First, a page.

• Head : "Do I find this activity really important?"
  • Belly : "Do I enjoy doing this job?"
  • Hand : "Can I do this job well?"

The answers to these questions determine which support measures should be taken (see Fig. 3).

Intervention

Practical application of the 3K model: intervention in case of motivation deficits.

The intervention measures resulting from the 3K test can best be illustrated with an example. Assume that a manager has carried out a 3K test with their sales representative in the context of an employee interview with regard to conducting sales talks using appropriate interview guidelines.

If the 3K test shows that this activity is supported by the head and stomach components, but not by the hand component (this corresponds to area A in Fig. 3), then it should first be clarified in an in-depth discussion whether only the subjective or the objective abilities are missing. If there is a lack of objective skills (if, for example, the employee is not yet familiar with the interview guidelines used or the calculation bases), depending on the specific case, measures such as coaching, training or collegial advice are available. Sometimes the part of the task for which the skills are missing could also be done by a colleague. However, is it only the subjective skills that the employee lacks,

Perhaps the 3K test also reveals a lack of support from the head component (this corresponds to area B in Fig. 3): The employee may not be convinced that the suggested discussion guidelines are really effective, or she thinks other sales channels are more suitable. In this case, it is important to create the necessary cognitive support. This can be done, for example, through conviction, through the targeted setting of extrinsic incentives (e.g. a bonus payment) or through the resolution of established target conflicts through the reprioritization of goals.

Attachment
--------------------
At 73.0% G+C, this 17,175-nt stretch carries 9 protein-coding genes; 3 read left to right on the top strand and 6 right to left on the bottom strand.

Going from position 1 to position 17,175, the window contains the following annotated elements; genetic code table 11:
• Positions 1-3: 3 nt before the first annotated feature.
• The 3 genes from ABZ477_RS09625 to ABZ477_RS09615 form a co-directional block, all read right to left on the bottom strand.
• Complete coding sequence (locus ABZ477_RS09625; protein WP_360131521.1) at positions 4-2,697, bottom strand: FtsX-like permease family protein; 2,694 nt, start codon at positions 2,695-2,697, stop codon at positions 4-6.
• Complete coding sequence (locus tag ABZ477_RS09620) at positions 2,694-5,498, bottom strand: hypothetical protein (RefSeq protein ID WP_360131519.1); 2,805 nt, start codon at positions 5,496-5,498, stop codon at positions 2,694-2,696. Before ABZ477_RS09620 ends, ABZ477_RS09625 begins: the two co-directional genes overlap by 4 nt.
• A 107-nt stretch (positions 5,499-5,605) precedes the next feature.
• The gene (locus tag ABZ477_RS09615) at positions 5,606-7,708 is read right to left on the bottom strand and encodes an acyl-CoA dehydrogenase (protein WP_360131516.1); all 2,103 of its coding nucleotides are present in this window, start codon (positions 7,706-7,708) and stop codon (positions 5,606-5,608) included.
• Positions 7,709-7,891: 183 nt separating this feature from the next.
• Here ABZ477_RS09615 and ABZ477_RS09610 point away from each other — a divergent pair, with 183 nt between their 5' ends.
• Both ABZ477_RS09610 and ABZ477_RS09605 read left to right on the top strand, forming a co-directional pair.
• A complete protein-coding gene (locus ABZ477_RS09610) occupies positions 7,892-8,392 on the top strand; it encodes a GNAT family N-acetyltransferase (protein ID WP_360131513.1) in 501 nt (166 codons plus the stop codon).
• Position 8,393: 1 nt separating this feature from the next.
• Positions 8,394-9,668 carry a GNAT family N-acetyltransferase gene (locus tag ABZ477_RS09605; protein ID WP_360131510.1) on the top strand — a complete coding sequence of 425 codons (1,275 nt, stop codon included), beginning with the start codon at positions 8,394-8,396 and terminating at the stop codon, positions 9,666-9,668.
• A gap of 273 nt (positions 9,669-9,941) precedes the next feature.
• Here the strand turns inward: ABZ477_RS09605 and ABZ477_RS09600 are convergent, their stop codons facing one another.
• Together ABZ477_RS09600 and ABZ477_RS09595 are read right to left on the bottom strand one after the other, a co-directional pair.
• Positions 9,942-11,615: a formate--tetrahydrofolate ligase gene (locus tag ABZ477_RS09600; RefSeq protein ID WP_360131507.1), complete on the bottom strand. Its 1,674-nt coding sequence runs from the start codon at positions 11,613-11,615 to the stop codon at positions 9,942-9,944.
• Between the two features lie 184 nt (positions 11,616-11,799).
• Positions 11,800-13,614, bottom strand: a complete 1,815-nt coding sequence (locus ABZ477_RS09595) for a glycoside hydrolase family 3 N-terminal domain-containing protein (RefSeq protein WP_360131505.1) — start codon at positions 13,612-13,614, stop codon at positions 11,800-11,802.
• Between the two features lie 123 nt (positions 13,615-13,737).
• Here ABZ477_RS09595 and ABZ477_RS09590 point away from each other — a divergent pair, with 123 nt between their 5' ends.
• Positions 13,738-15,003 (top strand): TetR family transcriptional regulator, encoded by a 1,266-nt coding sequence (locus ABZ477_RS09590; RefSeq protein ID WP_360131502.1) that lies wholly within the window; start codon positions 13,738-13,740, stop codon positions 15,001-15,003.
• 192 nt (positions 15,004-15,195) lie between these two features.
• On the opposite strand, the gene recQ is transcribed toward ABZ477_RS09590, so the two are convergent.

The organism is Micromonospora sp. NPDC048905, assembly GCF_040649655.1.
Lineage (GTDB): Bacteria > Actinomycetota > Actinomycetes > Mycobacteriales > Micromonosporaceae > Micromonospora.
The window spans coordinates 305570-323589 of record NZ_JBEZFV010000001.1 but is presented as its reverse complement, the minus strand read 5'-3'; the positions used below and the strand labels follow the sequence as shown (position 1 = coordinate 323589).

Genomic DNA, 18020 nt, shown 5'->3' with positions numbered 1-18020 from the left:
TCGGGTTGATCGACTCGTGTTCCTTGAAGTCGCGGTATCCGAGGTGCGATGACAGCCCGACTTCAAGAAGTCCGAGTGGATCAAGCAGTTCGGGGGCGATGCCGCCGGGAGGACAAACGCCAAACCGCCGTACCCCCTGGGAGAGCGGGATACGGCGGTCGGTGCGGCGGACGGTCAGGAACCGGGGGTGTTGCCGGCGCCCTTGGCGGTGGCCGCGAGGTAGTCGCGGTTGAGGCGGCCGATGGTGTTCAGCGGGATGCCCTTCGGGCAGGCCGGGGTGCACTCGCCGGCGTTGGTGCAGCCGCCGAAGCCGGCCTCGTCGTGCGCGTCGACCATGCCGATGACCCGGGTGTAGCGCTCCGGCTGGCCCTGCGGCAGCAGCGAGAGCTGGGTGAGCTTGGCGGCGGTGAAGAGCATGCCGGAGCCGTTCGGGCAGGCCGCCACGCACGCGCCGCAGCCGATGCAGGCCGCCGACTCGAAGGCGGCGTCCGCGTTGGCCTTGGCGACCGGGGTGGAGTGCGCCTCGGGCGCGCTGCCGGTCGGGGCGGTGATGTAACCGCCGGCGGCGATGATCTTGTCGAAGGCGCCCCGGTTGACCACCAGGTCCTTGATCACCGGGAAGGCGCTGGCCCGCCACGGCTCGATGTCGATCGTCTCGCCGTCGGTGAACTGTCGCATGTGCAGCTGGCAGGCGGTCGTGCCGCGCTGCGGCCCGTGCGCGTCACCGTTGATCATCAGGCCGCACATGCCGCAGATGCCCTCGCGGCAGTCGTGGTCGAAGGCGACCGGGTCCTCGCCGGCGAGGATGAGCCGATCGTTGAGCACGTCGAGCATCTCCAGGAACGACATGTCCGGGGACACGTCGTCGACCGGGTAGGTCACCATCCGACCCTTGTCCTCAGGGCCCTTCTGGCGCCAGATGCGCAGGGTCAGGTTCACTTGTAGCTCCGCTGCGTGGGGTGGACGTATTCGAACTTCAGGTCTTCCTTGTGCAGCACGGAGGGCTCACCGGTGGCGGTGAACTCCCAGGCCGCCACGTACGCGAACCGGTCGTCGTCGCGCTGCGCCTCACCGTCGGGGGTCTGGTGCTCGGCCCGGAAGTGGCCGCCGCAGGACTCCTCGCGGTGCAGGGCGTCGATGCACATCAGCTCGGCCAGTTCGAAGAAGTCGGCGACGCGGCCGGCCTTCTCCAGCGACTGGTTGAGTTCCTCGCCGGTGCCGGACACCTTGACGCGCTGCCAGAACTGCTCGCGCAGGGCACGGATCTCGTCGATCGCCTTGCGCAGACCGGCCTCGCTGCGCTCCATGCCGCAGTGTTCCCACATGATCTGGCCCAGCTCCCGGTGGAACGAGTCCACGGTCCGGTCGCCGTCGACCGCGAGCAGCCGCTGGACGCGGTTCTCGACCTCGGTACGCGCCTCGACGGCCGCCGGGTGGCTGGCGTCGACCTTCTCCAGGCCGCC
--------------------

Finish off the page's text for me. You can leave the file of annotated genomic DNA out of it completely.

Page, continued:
But what if the 3K test shows that the head and hand components are fulfilled, but not the stomach component (this corresponds to area C in Fig. 3)? So what if the employee considers her job to be important and expedient, and if both she and her manager are convinced that she has the necessary skills?

Here z. For example, it is conceivable that she does not feel like having conversations using a conversation guide, that the idea of ​​having to visit strangers at home gives her "stomach ache", or that, like many sales employees, she is afraid of a possible no from the customer. The manager is well advised not to ignore the lack of support from the gut, but to look for feasible solutions together with the employee. An attempt could be made to set new motivational incentives or to redesign the task in such a way that it is also supported by the stomach component. Kehr and von Rosenstiel [5] refer to this as “metamotivation”. For example, is the connection motiveThe employee is very pronounced, so she could perhaps be assigned mainly uncomplicated, friendly customers, or the sales talks could be managed in a team. It would also be conceivable to jointly develop a personal vision that matches the employee's motives. If these measures are fruitful, they stimulate the stomach component and help to effectively avoid the motivational barriers to action. [9] If not, then it should be remembered that the manager advises her employee on which volitional strategies she can most effectively overcome her motivational barriers to action. Kehr and von Rosenstiel [5]call this "metavolition". It would be advisable, for example, to reduce overcontrol (e.g. negative fantasies, suppression of temptation, exaggerated tendency to plan) and instead motivate yourself through reframing (positive fantasies) or to change aversive framework conditions, for example by holding the sales talks in a neutral location.